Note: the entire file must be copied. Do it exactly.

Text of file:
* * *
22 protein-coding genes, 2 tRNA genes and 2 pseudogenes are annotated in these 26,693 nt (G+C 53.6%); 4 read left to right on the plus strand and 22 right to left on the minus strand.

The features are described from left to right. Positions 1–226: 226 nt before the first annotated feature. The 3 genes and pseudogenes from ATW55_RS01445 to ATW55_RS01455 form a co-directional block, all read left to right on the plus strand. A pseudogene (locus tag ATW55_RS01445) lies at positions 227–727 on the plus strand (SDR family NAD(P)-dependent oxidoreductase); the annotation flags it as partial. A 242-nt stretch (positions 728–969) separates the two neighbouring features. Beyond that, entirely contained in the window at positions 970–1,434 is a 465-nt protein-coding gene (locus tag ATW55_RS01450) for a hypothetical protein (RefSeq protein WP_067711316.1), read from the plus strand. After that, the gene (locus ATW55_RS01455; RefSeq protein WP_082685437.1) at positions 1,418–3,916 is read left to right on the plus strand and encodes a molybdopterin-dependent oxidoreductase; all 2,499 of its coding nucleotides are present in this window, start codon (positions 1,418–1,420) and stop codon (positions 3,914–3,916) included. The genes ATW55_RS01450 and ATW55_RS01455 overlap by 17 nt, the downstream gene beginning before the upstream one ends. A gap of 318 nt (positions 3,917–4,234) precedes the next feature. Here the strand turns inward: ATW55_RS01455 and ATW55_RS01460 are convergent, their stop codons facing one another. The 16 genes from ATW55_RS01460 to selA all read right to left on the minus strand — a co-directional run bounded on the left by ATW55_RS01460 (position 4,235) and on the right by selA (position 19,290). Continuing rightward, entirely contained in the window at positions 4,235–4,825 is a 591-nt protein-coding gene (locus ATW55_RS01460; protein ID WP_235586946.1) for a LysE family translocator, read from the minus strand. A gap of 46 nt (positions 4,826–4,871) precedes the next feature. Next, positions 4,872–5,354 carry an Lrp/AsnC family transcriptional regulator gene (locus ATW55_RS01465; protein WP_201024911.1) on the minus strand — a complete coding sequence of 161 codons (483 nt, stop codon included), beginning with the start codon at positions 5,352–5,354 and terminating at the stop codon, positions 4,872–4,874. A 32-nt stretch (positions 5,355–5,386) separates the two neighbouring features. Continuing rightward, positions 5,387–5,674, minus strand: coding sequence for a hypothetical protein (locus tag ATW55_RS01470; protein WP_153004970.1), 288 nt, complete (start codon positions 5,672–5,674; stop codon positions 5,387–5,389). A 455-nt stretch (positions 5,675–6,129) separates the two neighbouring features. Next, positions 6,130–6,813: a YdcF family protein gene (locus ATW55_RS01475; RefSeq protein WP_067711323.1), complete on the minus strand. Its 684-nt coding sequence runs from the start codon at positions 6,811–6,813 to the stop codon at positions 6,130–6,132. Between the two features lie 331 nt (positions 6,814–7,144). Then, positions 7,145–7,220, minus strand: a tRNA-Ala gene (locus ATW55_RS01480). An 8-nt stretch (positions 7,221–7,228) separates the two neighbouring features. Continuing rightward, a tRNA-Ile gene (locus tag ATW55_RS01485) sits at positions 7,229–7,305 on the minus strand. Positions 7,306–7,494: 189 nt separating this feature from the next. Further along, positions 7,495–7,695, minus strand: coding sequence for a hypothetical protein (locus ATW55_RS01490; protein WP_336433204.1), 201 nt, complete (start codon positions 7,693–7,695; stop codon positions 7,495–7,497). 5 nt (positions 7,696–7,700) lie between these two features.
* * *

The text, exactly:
22 protein-coding genes, 2 tRNA genes and 2 pseudogenes are annotated in these 26,693 nt (G+C 53.6%); 4 read left to right on the plus strand and 22 right to left on the minus strand.

The features are described from left to right. Positions 1–226: 226 nt before the first annotated feature. The 3 genes and pseudogenes from ATW55_RS01445 to ATW55_RS01455 form a co-directional block, all read left to right on the plus strand. A pseudogene (locus tag ATW55_RS01445) lies at positions 227–727 on the plus strand (SDR family NAD(P)-dependent oxidoreductase); the annotation flags it as partial. A 242-nt stretch (positions 728–969) separates the two neighbouring features. Beyond that, entirely contained in the window at positions 970–1,434 is a 465-nt protein-coding gene (locus tag ATW55_RS01450) for a hypothetical protein (RefSeq protein WP_067711316.1), read from the plus strand. After that, the gene (locus ATW55_RS01455; RefSeq protein WP_082685437.1) at positions 1,418–3,916 is read left to right on the plus strand and encodes a molybdopterin-dependent oxidoreductase; all 2,499 of its coding nucleotides are present in this window, start codon (positions 1,418–1,420) and stop codon (positions 3,914–3,916) included. The genes ATW55_RS01450 and ATW55_RS01455 overlap by 17 nt, the downstream gene beginning before the upstream one ends. A gap of 318 nt (positions 3,917–4,234) precedes the next feature. Here the strand turns inward: ATW55_RS01455 and ATW55_RS01460 are convergent, their stop codons facing one another. The 16 genes from ATW55_RS01460 to selA all read right to left on the minus strand — a co-directional run bounded on the left by ATW55_RS01460 (position 4,235) and on the right by selA (position 19,290). Continuing rightward, entirely contained in the window at positions 4,235–4,825 is a 591-nt protein-coding gene (locus ATW55_RS01460; protein ID WP_235586946.1) for a LysE family translocator, read from the minus strand. A gap of 46 nt (positions 4,826–4,871) precedes the next feature. Next, positions 4,872–5,354 carry an Lrp/AsnC family transcriptional regulator gene (locus ATW55_RS01465; protein WP_201024911.1) on the minus strand — a complete coding sequence of 161 codons (483 nt, stop codon included), beginning with the start codon at positions 5,352–5,354 and terminating at the stop codon, positions 4,872–4,874. A 32-nt stretch (positions 5,355–5,386) separates the two neighbouring features. Continuing rightward, positions 5,387–5,674, minus strand: coding sequence for a hypothetical protein (locus tag ATW55_RS01470; protein WP_153004970.1), 288 nt, complete (start codon positions 5,672–5,674; stop codon positions 5,387–5,389). A 455-nt stretch (positions 5,675–6,129) separates the two neighbouring features. Next, positions 6,130–6,813: a YdcF family protein gene (locus ATW55_RS01475; RefSeq protein WP_067711323.1), complete on the minus strand. Its 684-nt coding sequence runs from the start codon at positions 6,811–6,813 to the stop codon at positions 6,130–6,132. Between the two features lie 331 nt (positions 6,814–7,144). Then, positions 7,145–7,220, minus strand: a tRNA-Ala gene (locus ATW55_RS01480). An 8-nt stretch (positions 7,221–7,228) separates the two neighbouring features. Continuing rightward, a tRNA-Ile gene (locus tag ATW55_RS01485) sits at positions 7,229–7,305 on the minus strand. Positions 7,306–7,494: 189 nt separating this feature from the next. Further along, positions 7,495–7,695, minus strand: coding sequence for a hypothetical protein (locus ATW55_RS01490; protein WP_336433204.1), 201 nt, complete (start codon positions 7,693–7,695; stop codon positions 7,495–7,497). 5 nt (positions 7,696–7,700) lie between these two features.